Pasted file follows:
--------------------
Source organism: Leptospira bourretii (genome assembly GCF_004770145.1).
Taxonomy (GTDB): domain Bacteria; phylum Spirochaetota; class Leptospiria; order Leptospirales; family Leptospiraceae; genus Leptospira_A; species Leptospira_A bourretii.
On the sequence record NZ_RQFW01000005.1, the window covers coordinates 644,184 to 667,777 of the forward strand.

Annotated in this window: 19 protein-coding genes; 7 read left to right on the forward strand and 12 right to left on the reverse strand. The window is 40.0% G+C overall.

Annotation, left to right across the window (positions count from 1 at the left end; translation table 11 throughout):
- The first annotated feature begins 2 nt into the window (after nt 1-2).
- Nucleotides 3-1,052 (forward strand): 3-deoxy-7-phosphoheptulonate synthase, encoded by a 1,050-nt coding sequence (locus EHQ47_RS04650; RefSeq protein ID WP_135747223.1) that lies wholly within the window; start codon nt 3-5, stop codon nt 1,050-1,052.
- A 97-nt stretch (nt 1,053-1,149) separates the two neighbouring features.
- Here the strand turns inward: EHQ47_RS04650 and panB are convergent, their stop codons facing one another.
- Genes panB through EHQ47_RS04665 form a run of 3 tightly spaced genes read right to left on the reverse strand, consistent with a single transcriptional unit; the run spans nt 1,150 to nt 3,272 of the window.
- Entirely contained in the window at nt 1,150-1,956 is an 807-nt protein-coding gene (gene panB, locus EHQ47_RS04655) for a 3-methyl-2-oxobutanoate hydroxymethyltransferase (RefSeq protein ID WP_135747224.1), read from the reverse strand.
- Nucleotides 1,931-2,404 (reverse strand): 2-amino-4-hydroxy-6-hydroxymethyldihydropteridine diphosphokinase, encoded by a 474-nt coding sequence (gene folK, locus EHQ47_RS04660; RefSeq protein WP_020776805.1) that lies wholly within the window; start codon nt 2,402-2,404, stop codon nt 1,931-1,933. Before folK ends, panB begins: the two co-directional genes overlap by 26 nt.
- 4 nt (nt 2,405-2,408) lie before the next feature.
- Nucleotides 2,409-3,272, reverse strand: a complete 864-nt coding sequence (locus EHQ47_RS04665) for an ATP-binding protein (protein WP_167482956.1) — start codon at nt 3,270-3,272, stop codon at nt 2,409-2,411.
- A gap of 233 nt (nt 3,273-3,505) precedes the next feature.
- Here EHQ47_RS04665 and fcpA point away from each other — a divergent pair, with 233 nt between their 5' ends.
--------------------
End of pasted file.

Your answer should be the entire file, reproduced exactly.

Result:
Source organism: Leptospira bourretii (genome assembly GCF_004770145.1).
Taxonomy (GTDB): domain Bacteria; phylum Spirochaetota; class Leptospiria; order Leptospirales; family Leptospiraceae; genus Leptospira_A; species Leptospira_A bourretii.
On the sequence record NZ_RQFW01000005.1, the window covers coordinates 644,184 to 667,777 of the forward strand.

Annotated in this window: 19 protein-coding genes; 7 read left to right on the forward strand and 12 right to left on the reverse strand. The window is 40.0% G+C overall.

Annotation, left to right across the window (positions count from 1 at the left end; translation table 11 throughout):
- The first annotated feature begins 2 nt into the window (after nt 1-2).
- Nucleotides 3-1,052 (forward strand): 3-deoxy-7-phosphoheptulonate synthase, encoded by a 1,050-nt coding sequence (locus EHQ47_RS04650; RefSeq protein ID WP_135747223.1) that lies wholly within the window; start codon nt 3-5, stop codon nt 1,050-1,052.
- A 97-nt stretch (nt 1,053-1,149) separates the two neighbouring features.
- Here the strand turns inward: EHQ47_RS04650 and panB are convergent, their stop codons facing one another.
- Genes panB through EHQ47_RS04665 form a run of 3 tightly spaced genes read right to left on the reverse strand, consistent with a single transcriptional unit; the run spans nt 1,150 to nt 3,272 of the window.
- Entirely contained in the window at nt 1,150-1,956 is an 807-nt protein-coding gene (gene panB, locus EHQ47_RS04655) for a 3-methyl-2-oxobutanoate hydroxymethyltransferase (RefSeq protein ID WP_135747224.1), read from the reverse strand.
- Nucleotides 1,931-2,404 (reverse strand): 2-amino-4-hydroxy-6-hydroxymethyldihydropteridine diphosphokinase, encoded by a 474-nt coding sequence (gene folK, locus EHQ47_RS04660; RefSeq protein WP_020776805.1) that lies wholly within the window; start codon nt 2,402-2,404, stop codon nt 1,931-1,933. Before folK ends, panB begins: the two co-directional genes overlap by 26 nt.
- 4 nt (nt 2,405-2,408) lie before the next feature.
- Nucleotides 2,409-3,272, reverse strand: a complete 864-nt coding sequence (locus EHQ47_RS04665) for an ATP-binding protein (protein WP_167482956.1) — start codon at nt 3,270-3,272, stop codon at nt 2,409-2,411.
- A gap of 233 nt (nt 3,273-3,505) precedes the next feature.
- Here EHQ47_RS04665 and fcpA point away from each other — a divergent pair, with 233 nt between their 5' ends.